Ballantine Beer Leaderboard
THE DRINK NATION IS A FREE RESOURCE FOR FINDING EVERYTHING AWESOME ABOUT DRINKING IN YOUR LOCATION
Signup

What'll You Have, Mr. President? A Look at Drinks in Politics

by Reid Mitenbuler on Nov 1, 2012 in Culture
What'll You Have, Mr. President? A Look at Drinks in Politics

Election season has reached its fever pitch and the candidates could probably use a drink to take the edge off. So what are they reaching for at the bar and what do their drinks say about them? In August, President Barack Obama revealed that he travels with homebrewed beer on his campaign bus, but Republican challenger Mitt Romney doesn’t drink, so asking voters which candidate they’d rather share a beer with — the famous question from the 2000 election between George W. Bush and Al Gore — is rather pointless.

This wasn’t always the case with past campaigns. Drinking is a symbol of camaraderie and friendship, as well as an indication of social status, and a candidate’s choice can send a powerful message. Whiskey is high-octane and somewhat aggressive. It’s fine for behind the scenes — Harry Truman took his bourbon with a splash of ginger ale — but it’s a little bold for the campaign trail. Wine can be seen as pretentious, even when it comes from a box or was purchased at a gas station.

So what drink has the common touch?

Pre Civil War: Cider

During America’s early years, Cider was the safest bet. Made from an abundant supply of homegrown apples, cider was a patriotic workingman’s drink. John Adams made no secret that he drank a full glass of cider every day.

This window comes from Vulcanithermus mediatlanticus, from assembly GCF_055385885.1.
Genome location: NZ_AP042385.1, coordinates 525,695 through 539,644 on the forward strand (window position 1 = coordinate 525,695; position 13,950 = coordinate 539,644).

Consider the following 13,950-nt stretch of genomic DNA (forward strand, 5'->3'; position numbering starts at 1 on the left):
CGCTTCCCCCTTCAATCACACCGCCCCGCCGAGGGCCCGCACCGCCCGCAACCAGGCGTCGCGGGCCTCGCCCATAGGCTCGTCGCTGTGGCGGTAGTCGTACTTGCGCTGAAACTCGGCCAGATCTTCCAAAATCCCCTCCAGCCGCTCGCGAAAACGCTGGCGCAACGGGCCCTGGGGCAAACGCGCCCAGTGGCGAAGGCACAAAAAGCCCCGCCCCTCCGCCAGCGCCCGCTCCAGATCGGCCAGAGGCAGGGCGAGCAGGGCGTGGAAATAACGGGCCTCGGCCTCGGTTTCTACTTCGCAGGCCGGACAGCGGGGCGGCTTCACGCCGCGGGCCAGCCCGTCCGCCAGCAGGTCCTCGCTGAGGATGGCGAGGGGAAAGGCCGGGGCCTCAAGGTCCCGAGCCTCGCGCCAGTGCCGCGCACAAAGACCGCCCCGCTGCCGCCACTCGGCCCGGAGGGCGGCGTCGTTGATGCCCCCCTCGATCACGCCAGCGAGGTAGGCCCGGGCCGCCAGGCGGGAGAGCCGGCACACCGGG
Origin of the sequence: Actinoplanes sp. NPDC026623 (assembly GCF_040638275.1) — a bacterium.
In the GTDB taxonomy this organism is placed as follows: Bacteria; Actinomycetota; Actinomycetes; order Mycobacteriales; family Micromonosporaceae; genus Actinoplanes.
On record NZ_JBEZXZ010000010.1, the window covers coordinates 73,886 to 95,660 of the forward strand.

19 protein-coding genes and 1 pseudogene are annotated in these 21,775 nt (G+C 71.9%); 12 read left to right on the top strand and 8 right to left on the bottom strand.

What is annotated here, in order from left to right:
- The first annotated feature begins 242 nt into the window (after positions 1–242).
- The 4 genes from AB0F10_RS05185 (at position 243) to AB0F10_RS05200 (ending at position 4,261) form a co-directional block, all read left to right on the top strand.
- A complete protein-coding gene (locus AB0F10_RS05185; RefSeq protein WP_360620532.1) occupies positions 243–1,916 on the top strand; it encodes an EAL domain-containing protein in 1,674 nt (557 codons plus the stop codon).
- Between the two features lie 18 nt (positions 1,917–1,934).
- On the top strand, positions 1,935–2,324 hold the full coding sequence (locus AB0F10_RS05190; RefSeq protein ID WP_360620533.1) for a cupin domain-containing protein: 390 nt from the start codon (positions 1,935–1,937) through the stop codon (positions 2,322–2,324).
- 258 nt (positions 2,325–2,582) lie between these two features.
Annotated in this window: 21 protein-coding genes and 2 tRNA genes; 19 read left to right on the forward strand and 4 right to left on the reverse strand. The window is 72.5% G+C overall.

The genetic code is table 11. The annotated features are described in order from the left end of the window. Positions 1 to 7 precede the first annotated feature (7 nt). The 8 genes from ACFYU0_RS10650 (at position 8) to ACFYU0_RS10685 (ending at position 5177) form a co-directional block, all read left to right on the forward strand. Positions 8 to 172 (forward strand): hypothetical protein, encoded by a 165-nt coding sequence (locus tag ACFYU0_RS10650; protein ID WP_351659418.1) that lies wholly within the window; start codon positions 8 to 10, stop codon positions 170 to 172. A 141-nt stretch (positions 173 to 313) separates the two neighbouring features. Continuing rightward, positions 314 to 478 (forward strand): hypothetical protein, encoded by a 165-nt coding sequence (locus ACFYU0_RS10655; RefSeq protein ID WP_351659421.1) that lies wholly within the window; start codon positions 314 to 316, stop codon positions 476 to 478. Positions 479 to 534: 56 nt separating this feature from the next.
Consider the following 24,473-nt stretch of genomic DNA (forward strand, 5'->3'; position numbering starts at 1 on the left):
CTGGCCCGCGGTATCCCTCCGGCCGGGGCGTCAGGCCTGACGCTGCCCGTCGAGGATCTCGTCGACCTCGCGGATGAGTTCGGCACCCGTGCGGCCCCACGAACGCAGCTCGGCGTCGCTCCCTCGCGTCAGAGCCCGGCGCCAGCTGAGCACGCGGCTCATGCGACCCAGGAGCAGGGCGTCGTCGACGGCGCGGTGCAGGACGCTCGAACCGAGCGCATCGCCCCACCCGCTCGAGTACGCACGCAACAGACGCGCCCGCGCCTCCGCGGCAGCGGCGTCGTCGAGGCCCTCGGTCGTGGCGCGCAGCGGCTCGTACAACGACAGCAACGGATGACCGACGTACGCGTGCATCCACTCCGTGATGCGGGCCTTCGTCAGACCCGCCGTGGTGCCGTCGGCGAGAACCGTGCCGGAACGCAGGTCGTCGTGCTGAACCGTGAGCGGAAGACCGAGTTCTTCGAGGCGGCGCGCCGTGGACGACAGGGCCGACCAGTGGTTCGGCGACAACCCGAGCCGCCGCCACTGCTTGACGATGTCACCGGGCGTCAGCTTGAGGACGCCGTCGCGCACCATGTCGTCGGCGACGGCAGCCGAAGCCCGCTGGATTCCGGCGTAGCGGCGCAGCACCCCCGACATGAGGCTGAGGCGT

In 1840, William Henry Harrison ran for president as a “man of the people” using a barrel of cider as his campaign symbol. He won in a landslide over Martin Van Buren, whom Harrison hinted was a wimp because he drank wine (although it’s hard to imagine how somebody with such impressive sideburns could be a wimp).

Lyndon Johnson, The Kennedys and French Wine

The snooty politics of wine continues, even though quality wine in the U.S. is more affordable than ever, and now comes in boxes that appeal both to Americans’ sense of value and their love of tailgating. French wines were common at White House functions until Lyndon Johnson became President and banned them in his home and in every embassy.

So what did LBJ drink instead? Joseph Califano, LBJ’s special assistant, once recalled riding with Johnson around the President’s Texas ranch followed by a station wagon full of Secret Service agents. “The President drank Cutty Sark scotch and soda out of a large white plastic foam cup.”

Califano continued that, when Johnson wanted more, he “Would slow down and hold his left arm outside the car, shaking the cup and ice. A Secret Service agent would run up to the car, take the cup, and go back to the station wagon.”